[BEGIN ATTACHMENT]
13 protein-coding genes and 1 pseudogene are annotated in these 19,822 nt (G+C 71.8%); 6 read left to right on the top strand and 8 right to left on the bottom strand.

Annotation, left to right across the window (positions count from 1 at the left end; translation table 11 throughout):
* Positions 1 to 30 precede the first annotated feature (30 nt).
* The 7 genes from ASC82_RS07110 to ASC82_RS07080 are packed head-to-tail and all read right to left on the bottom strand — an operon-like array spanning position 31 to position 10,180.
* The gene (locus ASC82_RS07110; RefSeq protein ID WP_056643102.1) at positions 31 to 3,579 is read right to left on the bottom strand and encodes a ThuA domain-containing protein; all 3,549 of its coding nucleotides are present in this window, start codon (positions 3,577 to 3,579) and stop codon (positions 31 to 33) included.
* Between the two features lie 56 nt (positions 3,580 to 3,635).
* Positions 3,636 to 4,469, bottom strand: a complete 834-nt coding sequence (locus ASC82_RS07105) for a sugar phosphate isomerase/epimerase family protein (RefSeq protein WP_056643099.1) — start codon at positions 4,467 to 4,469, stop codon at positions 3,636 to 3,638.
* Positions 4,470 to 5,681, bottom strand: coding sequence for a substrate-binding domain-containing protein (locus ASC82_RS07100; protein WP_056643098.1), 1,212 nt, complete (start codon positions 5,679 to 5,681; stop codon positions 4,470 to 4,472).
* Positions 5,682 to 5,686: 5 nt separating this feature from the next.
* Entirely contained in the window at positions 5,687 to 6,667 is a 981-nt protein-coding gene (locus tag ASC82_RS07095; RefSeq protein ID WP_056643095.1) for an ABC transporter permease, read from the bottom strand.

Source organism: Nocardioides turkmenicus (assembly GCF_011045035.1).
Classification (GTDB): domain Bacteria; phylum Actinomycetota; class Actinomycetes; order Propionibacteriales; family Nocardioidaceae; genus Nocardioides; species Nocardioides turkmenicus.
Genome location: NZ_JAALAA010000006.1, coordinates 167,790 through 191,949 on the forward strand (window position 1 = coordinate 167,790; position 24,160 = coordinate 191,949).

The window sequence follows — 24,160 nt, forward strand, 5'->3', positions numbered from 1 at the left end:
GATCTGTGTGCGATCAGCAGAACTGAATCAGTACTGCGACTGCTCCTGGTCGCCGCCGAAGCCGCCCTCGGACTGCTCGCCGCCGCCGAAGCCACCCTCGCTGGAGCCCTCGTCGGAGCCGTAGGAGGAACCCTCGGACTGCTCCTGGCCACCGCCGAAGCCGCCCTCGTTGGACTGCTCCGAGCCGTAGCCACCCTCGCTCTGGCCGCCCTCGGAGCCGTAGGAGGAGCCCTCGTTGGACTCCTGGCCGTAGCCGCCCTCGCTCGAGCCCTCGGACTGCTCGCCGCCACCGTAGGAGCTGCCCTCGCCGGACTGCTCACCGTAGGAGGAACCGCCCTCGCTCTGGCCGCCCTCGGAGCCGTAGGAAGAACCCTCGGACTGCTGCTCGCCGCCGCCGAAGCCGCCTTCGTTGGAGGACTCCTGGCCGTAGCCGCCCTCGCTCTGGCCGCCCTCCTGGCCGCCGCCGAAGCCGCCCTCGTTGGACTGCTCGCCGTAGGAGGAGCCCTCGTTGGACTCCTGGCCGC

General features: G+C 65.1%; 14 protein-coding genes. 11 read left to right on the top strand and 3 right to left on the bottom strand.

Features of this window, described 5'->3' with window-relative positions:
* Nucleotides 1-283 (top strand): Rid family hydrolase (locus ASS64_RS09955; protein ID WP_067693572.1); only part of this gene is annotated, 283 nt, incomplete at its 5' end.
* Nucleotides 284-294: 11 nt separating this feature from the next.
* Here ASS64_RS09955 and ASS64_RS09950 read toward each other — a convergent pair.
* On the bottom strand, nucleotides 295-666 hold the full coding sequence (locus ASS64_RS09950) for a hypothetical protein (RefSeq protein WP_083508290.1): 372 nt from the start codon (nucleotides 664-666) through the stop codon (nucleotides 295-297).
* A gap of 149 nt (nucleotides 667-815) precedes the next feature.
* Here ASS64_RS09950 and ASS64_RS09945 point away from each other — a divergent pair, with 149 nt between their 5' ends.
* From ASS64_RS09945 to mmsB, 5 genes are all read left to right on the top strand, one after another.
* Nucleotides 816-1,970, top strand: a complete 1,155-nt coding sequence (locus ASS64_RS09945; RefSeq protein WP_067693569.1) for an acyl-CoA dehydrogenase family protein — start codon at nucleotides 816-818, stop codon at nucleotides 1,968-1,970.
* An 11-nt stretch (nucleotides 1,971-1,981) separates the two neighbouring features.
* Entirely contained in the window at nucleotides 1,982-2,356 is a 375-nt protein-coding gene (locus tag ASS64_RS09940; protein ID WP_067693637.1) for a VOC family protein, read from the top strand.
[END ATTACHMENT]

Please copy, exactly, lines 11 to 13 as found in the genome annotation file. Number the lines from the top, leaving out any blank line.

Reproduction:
Source organism: Nocardioides turkmenicus (assembly GCF_011045035.1).
Classification (GTDB): domain Bacteria; phylum Actinomycetota; class Actinomycetes; order Propionibacteriales; family Nocardioidaceae; genus Nocardioides; species Nocardioides turkmenicus.
Genome location: NZ_JAALAA010000006.1, coordinates 167,790 through 191,949 on the forward strand (window position 1 = coordinate 167,790; position 24,160 = coordinate 191,949).